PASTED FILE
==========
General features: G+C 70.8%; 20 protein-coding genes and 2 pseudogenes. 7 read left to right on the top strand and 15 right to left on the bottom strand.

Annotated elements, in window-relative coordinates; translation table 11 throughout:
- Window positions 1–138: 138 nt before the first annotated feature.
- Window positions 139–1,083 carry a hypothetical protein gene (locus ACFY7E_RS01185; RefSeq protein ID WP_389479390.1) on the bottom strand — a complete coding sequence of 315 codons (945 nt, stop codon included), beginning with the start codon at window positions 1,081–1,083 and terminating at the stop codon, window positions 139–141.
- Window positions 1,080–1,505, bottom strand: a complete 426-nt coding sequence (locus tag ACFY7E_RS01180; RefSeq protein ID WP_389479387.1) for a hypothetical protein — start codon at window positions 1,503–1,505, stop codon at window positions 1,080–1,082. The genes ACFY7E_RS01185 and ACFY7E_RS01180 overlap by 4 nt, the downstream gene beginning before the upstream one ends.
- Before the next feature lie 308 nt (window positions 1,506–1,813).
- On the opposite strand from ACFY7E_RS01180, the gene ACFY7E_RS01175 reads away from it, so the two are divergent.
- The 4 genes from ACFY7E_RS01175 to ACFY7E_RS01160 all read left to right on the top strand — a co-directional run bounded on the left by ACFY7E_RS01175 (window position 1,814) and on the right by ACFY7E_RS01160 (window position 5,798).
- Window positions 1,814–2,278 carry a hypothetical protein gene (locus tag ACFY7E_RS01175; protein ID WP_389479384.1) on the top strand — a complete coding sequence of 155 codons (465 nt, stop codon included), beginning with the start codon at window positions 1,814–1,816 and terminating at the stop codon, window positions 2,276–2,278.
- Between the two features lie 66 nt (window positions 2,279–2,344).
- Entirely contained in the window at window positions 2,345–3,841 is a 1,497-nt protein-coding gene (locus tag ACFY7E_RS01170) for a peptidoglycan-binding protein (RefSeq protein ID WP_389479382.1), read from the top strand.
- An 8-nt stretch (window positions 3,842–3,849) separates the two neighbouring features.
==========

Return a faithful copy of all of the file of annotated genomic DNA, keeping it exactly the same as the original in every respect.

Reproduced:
General features: G+C 70.8%; 20 protein-coding genes and 2 pseudogenes. 7 read left to right on the top strand and 15 right to left on the bottom strand.

Annotated elements, in window-relative coordinates; translation table 11 throughout:
- Window positions 1–138: 138 nt before the first annotated feature.
- Window positions 139–1,083 carry a hypothetical protein gene (locus ACFY7E_RS01185; RefSeq protein ID WP_389479390.1) on the bottom strand — a complete coding sequence of 315 codons (945 nt, stop codon included), beginning with the start codon at window positions 1,081–1,083 and terminating at the stop codon, window positions 139–141.
- Window positions 1,080–1,505, bottom strand: a complete 426-nt coding sequence (locus tag ACFY7E_RS01180; RefSeq protein ID WP_389479387.1) for a hypothetical protein — start codon at window positions 1,503–1,505, stop codon at window positions 1,080–1,082. The genes ACFY7E_RS01185 and ACFY7E_RS01180 overlap by 4 nt, the downstream gene beginning before the upstream one ends.
- Before the next feature lie 308 nt (window positions 1,506–1,813).
- On the opposite strand from ACFY7E_RS01180, the gene ACFY7E_RS01175 reads away from it, so the two are divergent.
- The 4 genes from ACFY7E_RS01175 to ACFY7E_RS01160 all read left to right on the top strand — a co-directional run bounded on the left by ACFY7E_RS01175 (window position 1,814) and on the right by ACFY7E_RS01160 (window position 5,798).
- Window positions 1,814–2,278 carry a hypothetical protein gene (locus tag ACFY7E_RS01175; protein ID WP_389479384.1) on the top strand — a complete coding sequence of 155 codons (465 nt, stop codon included), beginning with the start codon at window positions 1,814–1,816 and terminating at the stop codon, window positions 2,276–2,278.
- Between the two features lie 66 nt (window positions 2,279–2,344).
- Entirely contained in the window at window positions 2,345–3,841 is a 1,497-nt protein-coding gene (locus tag ACFY7E_RS01170) for a peptidoglycan-binding protein (RefSeq protein ID WP_389479382.1), read from the top strand.
- An 8-nt stretch (window positions 3,842–3,849) separates the two neighbouring features.